Since 1985 the All-Share index has, on average, delivered a real total return of just 0.1 per cent in the six months from May Day to Halloween. That compares with an average return of 8 per cent from Halloween to May Day. The UK is not unusual in this. Ben Jacobsen at the University of Edinburgh has shown that the same pattern exists in 81 of 108 national stock markets since records began.
In fact, May Day is a stronger signal than a conventional valuation measure. Since 1985, variations in the dividend yield have explained 10.6 per cent of the variation in six-monthly returns to the end of April and October. But a simple May Day dummy explains 13 per cent of the variation. If you think valuations matter you should therefore think that May Day does, because it's a stronger signal. (The May Day signal is also strong even controlling for the dividend yield).
My favourite explanation for this is that risk aversion is seasonal. As the nights get lighter in the spring we become more optimistic and more willing to take risks. This drives share prices up in April, to levels that are often unsustainable. And as the nights draw in, in the autumn, we become more anxious, which depresses prices: September has historically been the worst month for returns. Such swings in sentiment are reflected in our Pagan festivals: May Day is a celebration of fertility and hope, while Samhain (Halloween) is a time of fearfulness.
This explanation is consistent with an otherwise odd fact - that UK equities tend to outperform Australian ones in our winter and their summer but underperform them in our summer.
It also answers the obvious question: why don't investors sell before May and buy in the autumn and thus remove this anomaly? It's precisely because swings in risk aversion make them reluctant to do so: selling in the spring requires that we sell when we are optimistic and buying in the autumn requires us to do so when we are pessimistic. It's difficult to trade against our emotions.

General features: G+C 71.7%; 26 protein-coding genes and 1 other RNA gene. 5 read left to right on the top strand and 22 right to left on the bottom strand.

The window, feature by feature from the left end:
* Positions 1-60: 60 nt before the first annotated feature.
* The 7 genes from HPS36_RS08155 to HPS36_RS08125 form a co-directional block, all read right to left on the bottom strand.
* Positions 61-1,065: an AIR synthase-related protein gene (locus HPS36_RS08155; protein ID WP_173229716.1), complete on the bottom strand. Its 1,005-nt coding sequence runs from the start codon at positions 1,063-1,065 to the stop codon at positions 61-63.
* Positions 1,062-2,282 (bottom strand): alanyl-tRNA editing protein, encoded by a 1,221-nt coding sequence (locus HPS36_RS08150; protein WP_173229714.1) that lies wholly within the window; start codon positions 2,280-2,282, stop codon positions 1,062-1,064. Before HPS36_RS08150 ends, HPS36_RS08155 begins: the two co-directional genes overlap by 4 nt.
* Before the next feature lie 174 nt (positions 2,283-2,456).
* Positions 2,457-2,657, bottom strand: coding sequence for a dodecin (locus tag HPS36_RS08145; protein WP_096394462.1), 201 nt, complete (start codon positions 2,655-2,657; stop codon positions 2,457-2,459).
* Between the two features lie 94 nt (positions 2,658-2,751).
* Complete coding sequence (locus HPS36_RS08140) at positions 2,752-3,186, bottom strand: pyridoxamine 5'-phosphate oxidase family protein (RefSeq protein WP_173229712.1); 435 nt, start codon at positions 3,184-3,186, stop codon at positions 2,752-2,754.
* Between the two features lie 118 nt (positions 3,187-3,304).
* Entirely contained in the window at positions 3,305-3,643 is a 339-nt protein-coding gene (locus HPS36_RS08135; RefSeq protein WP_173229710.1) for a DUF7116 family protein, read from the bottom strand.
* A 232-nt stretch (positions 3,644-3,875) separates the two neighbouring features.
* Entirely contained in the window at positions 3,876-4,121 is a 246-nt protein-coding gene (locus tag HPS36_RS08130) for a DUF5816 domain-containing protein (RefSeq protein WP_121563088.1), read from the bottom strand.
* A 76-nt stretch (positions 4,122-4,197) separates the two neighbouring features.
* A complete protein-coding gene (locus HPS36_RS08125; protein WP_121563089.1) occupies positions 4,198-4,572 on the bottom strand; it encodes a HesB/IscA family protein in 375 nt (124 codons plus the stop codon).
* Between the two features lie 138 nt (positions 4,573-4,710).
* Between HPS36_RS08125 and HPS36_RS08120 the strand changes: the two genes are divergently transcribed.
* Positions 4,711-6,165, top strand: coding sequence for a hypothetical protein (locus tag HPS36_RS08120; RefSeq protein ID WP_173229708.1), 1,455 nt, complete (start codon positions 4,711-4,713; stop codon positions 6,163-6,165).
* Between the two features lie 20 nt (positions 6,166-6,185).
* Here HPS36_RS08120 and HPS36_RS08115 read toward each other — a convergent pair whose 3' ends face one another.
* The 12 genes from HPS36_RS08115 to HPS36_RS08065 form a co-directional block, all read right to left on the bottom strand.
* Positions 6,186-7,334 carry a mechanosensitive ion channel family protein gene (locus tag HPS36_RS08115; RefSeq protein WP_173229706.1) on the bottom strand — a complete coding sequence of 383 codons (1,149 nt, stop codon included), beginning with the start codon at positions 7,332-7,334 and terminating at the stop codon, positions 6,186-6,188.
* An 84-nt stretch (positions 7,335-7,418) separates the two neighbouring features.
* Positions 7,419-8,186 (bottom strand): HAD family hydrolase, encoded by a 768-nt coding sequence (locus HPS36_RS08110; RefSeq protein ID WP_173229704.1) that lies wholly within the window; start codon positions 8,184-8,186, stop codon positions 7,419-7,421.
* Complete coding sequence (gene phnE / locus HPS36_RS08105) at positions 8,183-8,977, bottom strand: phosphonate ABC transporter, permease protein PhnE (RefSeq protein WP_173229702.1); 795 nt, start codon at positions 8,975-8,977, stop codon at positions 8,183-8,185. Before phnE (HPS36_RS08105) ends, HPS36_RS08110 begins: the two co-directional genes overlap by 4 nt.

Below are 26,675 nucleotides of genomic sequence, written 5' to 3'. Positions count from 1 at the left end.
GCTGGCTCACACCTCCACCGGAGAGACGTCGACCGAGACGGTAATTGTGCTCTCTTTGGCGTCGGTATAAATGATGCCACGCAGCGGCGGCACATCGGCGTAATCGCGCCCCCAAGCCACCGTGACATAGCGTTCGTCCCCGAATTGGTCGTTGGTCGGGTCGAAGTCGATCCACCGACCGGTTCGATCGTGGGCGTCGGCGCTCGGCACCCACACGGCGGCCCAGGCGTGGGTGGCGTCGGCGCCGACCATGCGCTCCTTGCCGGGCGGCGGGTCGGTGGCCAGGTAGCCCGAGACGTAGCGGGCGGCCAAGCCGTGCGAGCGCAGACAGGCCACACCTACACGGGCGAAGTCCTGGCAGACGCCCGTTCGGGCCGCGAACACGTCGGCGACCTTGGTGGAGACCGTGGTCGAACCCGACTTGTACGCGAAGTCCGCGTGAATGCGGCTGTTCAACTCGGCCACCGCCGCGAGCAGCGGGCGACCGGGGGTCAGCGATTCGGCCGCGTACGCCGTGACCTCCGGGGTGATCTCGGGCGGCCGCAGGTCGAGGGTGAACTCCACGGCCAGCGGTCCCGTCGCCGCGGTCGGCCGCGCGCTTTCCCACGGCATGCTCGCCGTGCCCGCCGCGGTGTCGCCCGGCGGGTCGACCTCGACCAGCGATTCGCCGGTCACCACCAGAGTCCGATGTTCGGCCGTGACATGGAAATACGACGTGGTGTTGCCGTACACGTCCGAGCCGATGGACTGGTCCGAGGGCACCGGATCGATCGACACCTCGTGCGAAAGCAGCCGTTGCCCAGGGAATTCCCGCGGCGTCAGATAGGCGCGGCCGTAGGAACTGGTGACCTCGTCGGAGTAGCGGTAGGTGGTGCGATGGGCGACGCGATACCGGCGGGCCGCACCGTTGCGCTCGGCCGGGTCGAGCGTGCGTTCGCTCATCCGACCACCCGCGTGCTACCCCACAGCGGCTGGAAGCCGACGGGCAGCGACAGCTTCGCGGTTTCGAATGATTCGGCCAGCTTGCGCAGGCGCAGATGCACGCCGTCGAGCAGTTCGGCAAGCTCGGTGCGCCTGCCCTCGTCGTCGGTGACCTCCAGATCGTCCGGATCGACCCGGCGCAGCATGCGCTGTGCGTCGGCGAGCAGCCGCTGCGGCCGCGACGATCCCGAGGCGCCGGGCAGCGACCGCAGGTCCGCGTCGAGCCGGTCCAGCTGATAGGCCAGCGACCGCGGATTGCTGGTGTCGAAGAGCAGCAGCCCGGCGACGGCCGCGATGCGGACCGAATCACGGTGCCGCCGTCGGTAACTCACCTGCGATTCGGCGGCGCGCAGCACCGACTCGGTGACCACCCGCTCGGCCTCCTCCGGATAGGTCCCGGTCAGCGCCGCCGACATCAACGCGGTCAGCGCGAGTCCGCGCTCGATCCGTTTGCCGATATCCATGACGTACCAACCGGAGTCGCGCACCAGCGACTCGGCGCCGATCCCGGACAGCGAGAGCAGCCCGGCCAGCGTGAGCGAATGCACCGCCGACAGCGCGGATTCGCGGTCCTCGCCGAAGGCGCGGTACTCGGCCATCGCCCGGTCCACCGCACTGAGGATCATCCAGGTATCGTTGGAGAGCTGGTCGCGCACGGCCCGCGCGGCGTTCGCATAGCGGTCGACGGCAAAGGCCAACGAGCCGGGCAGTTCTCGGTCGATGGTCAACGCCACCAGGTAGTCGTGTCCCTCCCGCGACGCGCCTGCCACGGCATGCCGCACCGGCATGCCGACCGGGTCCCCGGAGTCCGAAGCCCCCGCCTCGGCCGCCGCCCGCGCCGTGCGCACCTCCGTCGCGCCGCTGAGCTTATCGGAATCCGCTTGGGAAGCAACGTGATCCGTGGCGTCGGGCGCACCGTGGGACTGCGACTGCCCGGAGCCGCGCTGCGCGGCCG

But springtime optimism is even more unwarranted than the low average return between May Day and Halloween would suggest. This is because the distribution of returns in the summer is nasty.
My chart shows this. It shows returns in the summer (May to October inclusive) and winter. This shows that big gains are unlikely in the summer; since 1966 there has been only one year in which real returns exceeded 20 per cent; that was 1980. This is fewer than we'd expect if returns were normally distributed. By contrast, 10 winters have seen such gains.
Granted, small gains are quite likely in summer: 18 of the past 49 have seen returns of between zero and 10 per cent. But big gains are improbable.
Instead, what's odd is the increased likelihood of big losses in the summer. Eleven of the past 49 have seen losses of more than 10 per cent, compared with just two of 49 winters. The financial crises of 1998 and 2008 and most of the bursting of the tech bubble in the early 2000s all occurred in the summer.
I'm not sure this is just bad luck. For one thing, given the summer's low average returns, four falls of 20 per cent or more are just what we'd expect if returns were normally distributed. And for another, it could be that springtime optimism makes the market more vulnerable to bad news.
For me, this distribution strengthens the case for selling in May, insofar as one can do so without incurring high dealing costs or tax liabilities. Doing so protects us from the risk of a big loss while there's not much chance of us missing out on big profits. For investors who are loss-averse - that is, more scared of the small chance of big losses than of the large chance of small losses - or those who are approaching retirement and want to lock in their wealth, selling in May looks like a reasonable thing to do.